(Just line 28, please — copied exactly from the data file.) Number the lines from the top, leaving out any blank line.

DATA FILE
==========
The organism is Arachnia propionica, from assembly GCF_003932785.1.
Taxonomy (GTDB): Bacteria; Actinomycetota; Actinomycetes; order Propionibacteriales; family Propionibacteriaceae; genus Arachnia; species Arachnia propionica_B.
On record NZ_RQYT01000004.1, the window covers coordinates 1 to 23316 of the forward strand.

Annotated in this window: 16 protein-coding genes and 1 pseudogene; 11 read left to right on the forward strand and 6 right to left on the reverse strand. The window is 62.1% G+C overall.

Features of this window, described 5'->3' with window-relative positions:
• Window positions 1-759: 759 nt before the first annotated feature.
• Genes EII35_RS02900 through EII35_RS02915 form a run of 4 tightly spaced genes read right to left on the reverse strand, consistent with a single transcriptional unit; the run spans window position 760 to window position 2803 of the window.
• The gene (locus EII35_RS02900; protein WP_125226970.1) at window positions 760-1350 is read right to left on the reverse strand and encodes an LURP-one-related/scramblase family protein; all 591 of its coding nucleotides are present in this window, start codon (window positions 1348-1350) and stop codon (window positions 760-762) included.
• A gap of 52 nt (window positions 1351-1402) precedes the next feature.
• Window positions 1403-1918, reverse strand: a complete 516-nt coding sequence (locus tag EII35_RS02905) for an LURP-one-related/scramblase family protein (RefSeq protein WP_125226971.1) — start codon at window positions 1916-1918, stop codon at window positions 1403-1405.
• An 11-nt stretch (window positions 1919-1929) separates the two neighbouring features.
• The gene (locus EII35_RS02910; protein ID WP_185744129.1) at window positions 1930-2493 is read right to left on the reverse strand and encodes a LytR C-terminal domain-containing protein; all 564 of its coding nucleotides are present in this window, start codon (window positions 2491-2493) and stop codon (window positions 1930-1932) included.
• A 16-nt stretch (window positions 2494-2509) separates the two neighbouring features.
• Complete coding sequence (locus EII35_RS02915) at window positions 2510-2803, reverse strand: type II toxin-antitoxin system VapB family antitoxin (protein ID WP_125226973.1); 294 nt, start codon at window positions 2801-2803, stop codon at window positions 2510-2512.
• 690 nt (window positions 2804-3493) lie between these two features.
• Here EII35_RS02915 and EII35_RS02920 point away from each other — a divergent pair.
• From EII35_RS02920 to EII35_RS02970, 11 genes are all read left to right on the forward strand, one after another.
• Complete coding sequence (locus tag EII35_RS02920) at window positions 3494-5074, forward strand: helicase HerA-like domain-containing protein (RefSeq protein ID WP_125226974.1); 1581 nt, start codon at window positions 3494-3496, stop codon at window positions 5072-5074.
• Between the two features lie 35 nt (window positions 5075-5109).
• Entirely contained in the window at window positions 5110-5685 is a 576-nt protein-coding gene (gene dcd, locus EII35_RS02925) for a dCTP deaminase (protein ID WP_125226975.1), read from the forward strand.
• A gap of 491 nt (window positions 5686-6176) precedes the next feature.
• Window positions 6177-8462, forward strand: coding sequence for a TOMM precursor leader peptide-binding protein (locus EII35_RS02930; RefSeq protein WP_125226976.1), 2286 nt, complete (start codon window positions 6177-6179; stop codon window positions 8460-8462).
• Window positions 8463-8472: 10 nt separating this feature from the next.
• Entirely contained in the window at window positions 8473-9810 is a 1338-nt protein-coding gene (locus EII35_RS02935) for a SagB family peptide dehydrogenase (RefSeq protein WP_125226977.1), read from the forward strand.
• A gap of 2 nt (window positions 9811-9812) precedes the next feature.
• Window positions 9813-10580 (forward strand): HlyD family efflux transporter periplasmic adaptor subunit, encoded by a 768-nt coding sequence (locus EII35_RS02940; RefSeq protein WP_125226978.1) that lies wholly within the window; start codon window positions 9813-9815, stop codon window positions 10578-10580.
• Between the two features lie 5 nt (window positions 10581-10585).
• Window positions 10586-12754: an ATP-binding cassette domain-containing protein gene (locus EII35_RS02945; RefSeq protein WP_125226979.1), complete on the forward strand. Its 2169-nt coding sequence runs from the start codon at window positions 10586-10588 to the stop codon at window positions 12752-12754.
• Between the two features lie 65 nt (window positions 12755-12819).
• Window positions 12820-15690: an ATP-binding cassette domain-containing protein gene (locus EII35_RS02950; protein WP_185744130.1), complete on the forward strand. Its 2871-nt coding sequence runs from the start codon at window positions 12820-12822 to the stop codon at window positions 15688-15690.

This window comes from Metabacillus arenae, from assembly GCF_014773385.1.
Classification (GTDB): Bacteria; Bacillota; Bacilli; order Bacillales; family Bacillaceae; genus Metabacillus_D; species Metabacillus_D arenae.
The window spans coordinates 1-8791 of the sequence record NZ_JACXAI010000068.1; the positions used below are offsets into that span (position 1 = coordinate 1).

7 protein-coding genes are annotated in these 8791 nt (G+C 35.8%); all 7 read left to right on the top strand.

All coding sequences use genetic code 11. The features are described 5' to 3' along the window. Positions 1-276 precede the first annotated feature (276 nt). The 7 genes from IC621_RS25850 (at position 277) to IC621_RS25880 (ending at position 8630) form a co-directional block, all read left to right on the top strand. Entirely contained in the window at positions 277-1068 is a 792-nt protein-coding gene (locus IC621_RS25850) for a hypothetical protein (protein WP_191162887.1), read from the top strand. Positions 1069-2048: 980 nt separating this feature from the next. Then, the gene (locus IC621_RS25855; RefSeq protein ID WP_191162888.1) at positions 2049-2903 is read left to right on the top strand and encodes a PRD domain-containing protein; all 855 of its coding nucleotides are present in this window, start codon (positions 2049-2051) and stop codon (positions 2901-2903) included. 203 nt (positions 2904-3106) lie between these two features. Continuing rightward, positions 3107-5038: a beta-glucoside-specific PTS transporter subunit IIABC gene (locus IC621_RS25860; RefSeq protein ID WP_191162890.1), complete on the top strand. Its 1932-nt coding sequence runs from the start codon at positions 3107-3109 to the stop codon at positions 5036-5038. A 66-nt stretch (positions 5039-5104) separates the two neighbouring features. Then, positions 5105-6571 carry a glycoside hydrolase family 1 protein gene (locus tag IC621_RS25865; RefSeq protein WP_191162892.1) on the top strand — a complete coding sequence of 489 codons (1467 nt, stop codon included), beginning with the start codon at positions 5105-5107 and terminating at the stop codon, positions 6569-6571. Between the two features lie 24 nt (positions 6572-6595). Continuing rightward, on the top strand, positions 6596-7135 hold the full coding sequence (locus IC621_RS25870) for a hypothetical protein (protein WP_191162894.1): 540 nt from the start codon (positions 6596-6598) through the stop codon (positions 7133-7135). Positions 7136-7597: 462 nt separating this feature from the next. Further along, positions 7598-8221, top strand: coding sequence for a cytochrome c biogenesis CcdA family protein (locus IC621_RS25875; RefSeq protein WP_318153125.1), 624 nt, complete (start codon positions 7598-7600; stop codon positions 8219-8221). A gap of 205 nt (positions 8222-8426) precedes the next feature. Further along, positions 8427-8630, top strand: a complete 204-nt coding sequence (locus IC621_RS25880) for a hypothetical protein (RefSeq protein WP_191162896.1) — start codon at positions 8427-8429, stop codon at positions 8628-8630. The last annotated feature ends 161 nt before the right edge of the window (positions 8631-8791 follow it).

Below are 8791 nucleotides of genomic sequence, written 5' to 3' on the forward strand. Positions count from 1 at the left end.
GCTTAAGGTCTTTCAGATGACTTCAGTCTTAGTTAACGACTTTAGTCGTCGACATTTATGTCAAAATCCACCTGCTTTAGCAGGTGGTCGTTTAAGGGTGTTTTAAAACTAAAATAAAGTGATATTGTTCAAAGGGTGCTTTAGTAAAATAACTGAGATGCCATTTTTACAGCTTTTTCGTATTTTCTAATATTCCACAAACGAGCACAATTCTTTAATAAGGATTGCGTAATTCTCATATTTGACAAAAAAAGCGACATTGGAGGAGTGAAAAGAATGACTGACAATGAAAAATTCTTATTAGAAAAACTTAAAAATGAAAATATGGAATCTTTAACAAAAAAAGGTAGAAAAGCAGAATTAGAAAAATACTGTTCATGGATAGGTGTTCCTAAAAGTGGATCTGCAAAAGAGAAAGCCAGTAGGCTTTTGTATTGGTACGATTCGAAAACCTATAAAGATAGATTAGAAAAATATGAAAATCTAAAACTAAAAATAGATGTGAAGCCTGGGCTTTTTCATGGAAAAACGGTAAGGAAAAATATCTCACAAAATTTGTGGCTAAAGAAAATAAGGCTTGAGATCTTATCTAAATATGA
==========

• Window positions 10586-12754: an ATP-binding cassette domain-containing protein gene (locus EII35_RS02945; RefSeq protein WP_125226979.1), complete on the forward strand. Its 2169-nt coding sequence runs from the start codon at window positions 10586-10588 to the stop codon at window positions 12752-12754.